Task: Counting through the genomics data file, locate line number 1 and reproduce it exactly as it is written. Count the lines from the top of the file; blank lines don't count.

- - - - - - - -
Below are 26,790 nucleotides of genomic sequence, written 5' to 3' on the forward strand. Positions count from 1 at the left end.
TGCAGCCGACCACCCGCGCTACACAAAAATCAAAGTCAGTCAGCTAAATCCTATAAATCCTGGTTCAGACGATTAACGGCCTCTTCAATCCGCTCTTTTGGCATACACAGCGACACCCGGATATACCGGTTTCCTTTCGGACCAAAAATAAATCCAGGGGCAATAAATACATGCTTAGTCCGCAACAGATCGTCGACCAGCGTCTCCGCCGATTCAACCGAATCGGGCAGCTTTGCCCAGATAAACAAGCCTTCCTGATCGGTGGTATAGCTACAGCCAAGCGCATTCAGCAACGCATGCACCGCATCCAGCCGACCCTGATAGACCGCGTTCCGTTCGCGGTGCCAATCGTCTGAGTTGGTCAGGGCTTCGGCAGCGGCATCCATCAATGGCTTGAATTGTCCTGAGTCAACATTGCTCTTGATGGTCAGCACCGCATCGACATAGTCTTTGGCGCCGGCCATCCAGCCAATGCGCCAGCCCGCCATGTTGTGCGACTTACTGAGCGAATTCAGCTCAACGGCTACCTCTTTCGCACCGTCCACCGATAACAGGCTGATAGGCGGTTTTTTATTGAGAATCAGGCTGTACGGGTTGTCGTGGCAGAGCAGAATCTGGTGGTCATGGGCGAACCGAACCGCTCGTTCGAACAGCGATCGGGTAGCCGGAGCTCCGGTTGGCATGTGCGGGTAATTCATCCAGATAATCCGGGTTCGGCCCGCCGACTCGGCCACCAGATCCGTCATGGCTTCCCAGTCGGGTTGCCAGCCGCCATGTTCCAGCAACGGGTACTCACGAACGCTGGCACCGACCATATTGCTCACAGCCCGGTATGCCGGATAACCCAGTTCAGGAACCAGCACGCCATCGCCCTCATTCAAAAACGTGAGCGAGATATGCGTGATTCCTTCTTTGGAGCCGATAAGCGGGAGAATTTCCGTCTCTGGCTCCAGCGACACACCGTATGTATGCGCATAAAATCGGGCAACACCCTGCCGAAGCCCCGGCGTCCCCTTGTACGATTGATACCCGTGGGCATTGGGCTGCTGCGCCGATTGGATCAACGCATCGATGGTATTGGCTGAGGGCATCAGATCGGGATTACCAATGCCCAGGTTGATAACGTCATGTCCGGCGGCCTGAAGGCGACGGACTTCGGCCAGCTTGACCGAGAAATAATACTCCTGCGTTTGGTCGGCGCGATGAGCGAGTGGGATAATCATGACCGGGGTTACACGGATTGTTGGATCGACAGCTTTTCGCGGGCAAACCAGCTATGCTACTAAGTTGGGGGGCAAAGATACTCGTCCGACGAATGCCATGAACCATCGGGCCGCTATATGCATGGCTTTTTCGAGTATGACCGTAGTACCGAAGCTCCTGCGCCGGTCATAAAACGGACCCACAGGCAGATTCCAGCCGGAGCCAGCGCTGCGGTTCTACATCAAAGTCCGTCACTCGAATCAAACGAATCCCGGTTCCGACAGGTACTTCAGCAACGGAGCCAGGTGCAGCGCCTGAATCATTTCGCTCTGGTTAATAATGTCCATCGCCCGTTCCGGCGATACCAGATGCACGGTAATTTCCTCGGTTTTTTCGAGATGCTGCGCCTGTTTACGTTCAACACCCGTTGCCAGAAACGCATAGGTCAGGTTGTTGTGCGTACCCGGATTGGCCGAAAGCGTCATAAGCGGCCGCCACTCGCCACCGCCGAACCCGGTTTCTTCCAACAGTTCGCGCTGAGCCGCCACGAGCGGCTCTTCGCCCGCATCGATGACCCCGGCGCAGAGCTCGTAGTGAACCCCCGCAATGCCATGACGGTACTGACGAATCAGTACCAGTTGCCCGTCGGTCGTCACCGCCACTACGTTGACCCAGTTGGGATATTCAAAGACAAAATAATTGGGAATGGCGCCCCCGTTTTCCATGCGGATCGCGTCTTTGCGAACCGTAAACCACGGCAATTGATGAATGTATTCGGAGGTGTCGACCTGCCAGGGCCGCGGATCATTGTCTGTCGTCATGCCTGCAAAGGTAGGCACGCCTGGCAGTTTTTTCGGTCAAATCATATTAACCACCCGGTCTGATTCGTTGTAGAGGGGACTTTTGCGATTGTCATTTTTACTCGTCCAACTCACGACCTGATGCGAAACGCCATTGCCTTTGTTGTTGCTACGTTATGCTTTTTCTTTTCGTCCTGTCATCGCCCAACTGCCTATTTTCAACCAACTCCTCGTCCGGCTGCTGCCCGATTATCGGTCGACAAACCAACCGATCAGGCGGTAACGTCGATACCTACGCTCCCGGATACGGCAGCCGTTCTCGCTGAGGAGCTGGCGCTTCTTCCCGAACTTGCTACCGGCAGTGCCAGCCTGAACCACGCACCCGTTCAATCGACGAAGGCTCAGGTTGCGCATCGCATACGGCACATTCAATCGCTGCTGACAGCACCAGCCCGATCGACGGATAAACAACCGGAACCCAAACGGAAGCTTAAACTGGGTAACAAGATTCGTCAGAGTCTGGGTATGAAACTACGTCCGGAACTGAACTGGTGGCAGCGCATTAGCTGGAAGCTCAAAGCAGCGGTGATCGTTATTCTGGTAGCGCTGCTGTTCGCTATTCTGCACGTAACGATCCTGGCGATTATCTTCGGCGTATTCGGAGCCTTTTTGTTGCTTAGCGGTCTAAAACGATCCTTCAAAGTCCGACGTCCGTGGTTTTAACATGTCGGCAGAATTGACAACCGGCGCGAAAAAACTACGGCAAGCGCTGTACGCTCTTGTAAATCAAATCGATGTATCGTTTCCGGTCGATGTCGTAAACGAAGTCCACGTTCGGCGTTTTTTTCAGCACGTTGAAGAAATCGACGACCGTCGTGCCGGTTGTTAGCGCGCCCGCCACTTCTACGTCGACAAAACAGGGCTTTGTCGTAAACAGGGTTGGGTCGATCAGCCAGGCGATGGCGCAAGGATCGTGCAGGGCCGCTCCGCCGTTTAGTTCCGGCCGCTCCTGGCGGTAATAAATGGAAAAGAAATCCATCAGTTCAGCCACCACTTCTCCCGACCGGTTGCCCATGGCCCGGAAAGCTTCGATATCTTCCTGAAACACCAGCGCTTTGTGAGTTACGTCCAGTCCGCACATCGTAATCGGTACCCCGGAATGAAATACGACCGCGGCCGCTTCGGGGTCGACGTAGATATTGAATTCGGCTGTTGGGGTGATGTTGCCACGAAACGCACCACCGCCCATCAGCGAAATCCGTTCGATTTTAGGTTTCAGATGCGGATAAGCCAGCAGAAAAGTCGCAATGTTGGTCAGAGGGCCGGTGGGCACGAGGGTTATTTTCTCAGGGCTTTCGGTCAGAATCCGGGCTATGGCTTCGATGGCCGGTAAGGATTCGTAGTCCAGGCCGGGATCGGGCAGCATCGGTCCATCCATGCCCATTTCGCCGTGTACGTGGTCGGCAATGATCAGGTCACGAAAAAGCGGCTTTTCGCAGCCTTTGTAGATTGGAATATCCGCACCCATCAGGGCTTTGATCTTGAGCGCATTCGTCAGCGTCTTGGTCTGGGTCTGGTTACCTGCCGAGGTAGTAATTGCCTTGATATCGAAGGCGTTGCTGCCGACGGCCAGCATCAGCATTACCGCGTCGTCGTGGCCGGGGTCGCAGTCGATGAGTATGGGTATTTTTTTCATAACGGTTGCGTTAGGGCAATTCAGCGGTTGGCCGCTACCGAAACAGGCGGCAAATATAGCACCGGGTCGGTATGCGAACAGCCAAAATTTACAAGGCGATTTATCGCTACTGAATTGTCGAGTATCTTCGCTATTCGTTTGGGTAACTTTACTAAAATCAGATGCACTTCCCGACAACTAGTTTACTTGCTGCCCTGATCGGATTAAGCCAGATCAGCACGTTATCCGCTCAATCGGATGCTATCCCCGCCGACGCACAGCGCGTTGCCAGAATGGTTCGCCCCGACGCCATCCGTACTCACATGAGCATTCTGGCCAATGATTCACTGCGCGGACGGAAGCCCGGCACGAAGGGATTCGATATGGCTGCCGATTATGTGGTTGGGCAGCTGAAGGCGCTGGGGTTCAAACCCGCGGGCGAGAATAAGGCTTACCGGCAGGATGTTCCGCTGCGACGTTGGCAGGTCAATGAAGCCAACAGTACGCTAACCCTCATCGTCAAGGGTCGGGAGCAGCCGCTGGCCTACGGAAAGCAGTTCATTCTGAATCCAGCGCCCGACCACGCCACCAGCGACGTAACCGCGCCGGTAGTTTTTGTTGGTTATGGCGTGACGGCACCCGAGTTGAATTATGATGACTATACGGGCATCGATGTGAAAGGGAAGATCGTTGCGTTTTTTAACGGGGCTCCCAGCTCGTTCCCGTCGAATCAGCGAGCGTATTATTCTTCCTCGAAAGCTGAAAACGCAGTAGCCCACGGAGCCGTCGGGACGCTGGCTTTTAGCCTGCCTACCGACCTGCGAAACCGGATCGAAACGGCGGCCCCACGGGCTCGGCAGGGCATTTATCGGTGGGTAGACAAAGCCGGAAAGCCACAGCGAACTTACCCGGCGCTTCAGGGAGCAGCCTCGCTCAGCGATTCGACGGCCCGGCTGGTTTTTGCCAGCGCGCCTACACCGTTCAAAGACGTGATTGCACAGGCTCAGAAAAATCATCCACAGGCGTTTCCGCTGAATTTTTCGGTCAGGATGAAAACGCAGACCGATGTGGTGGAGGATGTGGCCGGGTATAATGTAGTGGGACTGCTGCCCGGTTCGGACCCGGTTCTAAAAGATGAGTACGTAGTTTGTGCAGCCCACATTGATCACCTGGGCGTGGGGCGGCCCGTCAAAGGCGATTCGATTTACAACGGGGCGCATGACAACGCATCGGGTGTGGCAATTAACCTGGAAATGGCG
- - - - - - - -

Below are 26,790 nucleotides of genomic sequence, written 5' to 3' on the forward strand. Positions count from 1 at the left end.